Has anyone tried using straight egg white powder? Even calling it egg white protein powder (as it's very commonly sold?). I do not make cookies or royal icing, but do use egg white protein powder in my products, and I'm hoping this ingredient would pass under the cottage law. I have yet to apply (moving to Cali soon though). Any thoughts? 

 

calivibes posted:

Has anyone tried using straight egg white powder? Even calling it egg white protein powder (as it's very commonly sold?). I do not make cookies or royal icing, but do use egg white protein powder in my products, and I'm hoping this ingredient would pass under the cottage law. I have yet to apply (moving to Cali soon though). Any thoughts? 

 

Yes, I have and it works great. However, if California does not allow meringue powder, I can't see why they would allow egg white powder, which is an ingredient of meringue powder and likely the ingredient they are most concerned about. (I'm not sure why, as the whites are dehydrated, and all risk of salmonella has been virtually eliminated . . . but I long ago stopped trying to understand the irrational behavior of bureaucrats! )

I also figured the eggwhite is what they're worried about the MP, but thinking if those concerned in this thread chose to use the words "egg white protein powder" on their application, perhaps that would pass by the system. As you mentioned, it is irrational, so why not try that and see if they let it slip?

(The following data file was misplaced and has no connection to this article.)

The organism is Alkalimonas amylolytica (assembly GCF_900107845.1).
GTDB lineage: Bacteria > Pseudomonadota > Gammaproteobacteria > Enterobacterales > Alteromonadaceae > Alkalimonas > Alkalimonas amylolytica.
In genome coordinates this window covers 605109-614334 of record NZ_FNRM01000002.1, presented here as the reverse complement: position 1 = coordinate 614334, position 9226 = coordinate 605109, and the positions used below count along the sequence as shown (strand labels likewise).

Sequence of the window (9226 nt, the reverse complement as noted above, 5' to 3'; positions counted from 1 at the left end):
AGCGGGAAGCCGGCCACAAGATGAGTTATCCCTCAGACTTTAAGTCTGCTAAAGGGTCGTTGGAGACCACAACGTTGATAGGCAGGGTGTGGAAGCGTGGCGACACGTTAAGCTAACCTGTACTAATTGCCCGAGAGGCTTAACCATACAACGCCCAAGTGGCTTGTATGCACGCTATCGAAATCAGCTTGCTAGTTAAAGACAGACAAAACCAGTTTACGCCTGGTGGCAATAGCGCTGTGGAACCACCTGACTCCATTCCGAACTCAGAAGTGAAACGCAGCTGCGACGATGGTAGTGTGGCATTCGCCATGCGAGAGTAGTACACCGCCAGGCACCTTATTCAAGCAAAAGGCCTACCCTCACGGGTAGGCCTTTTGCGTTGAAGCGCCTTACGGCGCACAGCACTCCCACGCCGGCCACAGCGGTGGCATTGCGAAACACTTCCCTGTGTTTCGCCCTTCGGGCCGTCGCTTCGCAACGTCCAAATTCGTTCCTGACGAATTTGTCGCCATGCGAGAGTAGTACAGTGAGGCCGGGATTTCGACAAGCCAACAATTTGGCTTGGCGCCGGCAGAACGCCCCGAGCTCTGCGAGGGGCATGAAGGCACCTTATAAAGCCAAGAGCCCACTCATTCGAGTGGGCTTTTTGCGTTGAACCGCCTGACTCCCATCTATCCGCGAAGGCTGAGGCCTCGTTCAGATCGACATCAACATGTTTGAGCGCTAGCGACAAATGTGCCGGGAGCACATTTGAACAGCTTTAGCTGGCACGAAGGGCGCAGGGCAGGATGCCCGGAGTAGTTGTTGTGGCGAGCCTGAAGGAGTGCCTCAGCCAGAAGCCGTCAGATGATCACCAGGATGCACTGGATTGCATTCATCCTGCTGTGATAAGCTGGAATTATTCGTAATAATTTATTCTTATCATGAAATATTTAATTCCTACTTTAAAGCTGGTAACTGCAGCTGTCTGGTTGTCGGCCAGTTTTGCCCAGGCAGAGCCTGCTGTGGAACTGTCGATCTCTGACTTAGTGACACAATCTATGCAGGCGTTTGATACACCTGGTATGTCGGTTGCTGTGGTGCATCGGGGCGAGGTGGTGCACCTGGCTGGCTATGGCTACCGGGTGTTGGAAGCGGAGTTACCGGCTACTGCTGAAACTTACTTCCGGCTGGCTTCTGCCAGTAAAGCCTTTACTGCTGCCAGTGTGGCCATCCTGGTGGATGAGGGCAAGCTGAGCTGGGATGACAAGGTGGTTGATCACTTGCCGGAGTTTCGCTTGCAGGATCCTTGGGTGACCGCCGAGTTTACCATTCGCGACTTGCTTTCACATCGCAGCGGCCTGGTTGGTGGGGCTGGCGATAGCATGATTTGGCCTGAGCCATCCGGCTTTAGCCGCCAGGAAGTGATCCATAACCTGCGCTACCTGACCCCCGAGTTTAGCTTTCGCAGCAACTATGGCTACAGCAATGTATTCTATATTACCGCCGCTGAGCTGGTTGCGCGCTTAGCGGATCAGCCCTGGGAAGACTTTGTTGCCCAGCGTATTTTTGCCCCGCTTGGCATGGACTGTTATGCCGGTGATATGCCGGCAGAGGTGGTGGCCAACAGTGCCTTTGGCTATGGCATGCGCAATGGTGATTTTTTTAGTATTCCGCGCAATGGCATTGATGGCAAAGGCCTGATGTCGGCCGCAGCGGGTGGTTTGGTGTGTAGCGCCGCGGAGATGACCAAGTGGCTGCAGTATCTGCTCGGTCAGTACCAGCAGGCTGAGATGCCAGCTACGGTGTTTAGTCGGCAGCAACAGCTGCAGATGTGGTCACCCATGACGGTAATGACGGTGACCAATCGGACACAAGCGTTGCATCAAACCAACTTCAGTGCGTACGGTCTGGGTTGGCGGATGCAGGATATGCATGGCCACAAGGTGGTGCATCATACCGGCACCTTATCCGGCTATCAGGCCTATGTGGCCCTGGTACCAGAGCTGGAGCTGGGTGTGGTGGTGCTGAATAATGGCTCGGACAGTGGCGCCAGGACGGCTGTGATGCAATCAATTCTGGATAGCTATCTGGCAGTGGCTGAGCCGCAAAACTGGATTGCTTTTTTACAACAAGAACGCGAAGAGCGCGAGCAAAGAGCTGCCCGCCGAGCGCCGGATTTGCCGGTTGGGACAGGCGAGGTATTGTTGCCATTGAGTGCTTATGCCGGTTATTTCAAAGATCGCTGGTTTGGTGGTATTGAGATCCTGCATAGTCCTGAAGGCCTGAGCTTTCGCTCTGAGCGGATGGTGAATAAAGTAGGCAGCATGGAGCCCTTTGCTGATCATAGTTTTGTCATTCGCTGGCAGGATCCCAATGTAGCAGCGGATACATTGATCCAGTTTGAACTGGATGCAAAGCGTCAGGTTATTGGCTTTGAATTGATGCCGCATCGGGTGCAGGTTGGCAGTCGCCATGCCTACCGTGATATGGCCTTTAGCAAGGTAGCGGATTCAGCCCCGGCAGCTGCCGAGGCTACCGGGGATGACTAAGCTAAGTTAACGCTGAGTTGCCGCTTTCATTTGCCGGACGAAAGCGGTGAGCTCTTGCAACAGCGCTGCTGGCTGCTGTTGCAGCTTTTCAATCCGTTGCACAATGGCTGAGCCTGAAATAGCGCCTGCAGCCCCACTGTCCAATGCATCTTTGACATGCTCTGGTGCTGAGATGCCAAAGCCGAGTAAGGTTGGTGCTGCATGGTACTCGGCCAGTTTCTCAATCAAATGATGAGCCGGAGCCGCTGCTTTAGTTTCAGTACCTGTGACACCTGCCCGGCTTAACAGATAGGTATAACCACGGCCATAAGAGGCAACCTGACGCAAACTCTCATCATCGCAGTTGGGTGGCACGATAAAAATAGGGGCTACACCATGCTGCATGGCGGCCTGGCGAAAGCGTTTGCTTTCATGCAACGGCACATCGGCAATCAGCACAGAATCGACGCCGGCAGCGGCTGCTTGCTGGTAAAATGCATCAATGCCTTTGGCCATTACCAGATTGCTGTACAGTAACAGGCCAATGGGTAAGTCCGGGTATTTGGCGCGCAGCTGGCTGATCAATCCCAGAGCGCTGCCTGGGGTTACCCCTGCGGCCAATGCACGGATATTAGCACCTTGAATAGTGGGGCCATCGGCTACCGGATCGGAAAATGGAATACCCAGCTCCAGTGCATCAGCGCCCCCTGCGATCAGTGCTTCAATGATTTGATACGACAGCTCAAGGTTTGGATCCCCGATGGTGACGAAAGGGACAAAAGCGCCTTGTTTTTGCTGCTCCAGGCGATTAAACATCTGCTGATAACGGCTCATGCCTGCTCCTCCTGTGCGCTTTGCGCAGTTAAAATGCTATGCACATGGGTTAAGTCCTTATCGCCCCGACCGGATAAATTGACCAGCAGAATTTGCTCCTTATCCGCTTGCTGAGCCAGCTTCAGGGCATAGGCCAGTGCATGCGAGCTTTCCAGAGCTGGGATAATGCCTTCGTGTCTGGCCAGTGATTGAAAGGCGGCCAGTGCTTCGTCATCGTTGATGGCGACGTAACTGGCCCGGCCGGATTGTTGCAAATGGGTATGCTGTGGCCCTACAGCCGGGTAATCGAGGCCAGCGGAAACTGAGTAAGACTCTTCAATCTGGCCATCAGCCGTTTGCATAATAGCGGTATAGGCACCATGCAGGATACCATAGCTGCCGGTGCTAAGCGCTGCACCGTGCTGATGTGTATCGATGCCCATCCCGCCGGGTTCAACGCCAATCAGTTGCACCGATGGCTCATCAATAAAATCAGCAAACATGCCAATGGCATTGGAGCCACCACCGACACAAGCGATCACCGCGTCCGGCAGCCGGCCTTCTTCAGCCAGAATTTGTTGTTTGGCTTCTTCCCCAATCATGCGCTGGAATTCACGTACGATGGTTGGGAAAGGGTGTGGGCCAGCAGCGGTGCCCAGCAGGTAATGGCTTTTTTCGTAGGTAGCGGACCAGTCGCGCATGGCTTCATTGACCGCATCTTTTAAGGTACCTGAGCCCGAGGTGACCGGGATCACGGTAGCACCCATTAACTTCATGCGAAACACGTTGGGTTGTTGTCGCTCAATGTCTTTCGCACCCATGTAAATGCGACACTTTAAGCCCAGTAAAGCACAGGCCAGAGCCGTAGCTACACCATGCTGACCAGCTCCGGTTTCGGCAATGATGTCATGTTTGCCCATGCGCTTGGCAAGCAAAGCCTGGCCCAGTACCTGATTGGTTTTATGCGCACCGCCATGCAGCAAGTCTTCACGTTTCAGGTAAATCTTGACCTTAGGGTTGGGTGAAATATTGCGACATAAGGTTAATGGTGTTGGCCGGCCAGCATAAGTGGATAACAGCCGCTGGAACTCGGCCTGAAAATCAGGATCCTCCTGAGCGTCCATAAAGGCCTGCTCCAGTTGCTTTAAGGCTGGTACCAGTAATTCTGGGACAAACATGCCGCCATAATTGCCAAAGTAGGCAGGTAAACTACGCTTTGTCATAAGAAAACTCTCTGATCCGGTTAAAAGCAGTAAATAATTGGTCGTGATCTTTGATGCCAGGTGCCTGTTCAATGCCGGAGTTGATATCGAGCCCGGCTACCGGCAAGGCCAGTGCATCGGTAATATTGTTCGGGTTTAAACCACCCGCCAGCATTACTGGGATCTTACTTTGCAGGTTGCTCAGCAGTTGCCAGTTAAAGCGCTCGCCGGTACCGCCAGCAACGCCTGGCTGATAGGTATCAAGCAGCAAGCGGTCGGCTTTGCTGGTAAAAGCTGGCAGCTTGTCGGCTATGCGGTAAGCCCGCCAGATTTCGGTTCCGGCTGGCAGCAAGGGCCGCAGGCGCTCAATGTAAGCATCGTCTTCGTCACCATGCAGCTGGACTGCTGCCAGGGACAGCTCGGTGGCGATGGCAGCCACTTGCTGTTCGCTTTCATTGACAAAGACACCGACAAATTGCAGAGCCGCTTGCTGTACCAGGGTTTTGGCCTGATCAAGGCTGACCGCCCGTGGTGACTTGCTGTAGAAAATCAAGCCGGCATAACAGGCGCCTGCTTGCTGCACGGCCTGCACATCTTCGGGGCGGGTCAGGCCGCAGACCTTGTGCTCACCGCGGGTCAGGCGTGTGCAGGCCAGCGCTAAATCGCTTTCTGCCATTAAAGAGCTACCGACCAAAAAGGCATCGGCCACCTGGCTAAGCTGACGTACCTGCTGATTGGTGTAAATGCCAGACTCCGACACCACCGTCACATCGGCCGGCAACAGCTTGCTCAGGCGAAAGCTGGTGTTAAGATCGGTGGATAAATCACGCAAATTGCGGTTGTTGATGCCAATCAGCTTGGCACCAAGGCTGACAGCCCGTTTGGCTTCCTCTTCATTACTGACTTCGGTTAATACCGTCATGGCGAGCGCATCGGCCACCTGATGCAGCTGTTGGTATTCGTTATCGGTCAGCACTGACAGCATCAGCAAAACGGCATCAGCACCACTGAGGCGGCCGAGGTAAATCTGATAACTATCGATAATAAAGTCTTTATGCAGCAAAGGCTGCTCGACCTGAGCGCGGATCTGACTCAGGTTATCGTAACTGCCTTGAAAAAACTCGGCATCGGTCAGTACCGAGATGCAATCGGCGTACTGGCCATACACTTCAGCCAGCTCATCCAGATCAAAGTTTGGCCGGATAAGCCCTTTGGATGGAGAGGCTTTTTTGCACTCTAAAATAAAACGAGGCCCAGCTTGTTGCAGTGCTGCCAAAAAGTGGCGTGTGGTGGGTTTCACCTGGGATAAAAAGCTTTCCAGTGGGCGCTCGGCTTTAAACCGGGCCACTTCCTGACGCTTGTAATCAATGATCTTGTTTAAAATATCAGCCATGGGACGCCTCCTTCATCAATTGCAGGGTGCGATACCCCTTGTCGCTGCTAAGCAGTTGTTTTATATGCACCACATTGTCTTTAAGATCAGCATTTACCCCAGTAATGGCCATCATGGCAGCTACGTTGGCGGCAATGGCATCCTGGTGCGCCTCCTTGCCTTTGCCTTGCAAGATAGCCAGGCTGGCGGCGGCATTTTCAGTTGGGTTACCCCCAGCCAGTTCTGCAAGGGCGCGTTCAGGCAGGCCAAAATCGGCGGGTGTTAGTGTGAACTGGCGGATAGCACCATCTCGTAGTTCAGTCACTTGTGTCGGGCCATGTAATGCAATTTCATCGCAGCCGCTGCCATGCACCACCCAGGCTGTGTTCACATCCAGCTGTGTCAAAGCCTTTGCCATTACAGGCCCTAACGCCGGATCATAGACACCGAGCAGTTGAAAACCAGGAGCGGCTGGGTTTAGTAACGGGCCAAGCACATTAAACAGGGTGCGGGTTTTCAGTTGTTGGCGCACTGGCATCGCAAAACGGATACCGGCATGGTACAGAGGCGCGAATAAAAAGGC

Hi Erica, There is a form you can download to request the state add a product to their approved list.  We are hoping that enough of us do it, they'll take action.  But, in the meantime, I've been looking at alternatives.  I've been told about using Aquafaba (chickpea brine).  It's what vegans use as a substitute for eggs.  I guess the proteins in it act the same as eggs.  People who use it say it works the same.  So I've ordered some off Amazon, but just found out you can just buy a can of the chickpeas and use the liquid. (There are recipes online.) Some people said that they were approved with it.  But, I heard today from someone that they heard there may be issues (although, I cannot imagine what).  Anyway, that's something I'm looking into as a backup.  (I've heard some in my county (Riverside) say they've been approved with meringue and others say not. Just today, though, Erin Criminale (who has replied to this thread), posted on Facebook about cooked RI being approved.  You simply bring the meringue powder and water to a temperature of 155° prior to adding the sugar (per Alameda Health Insp. requirement).  I hope that's true in all counties.  She also posted an article about cooked RI being creamier.  So, it sounds like a win-win.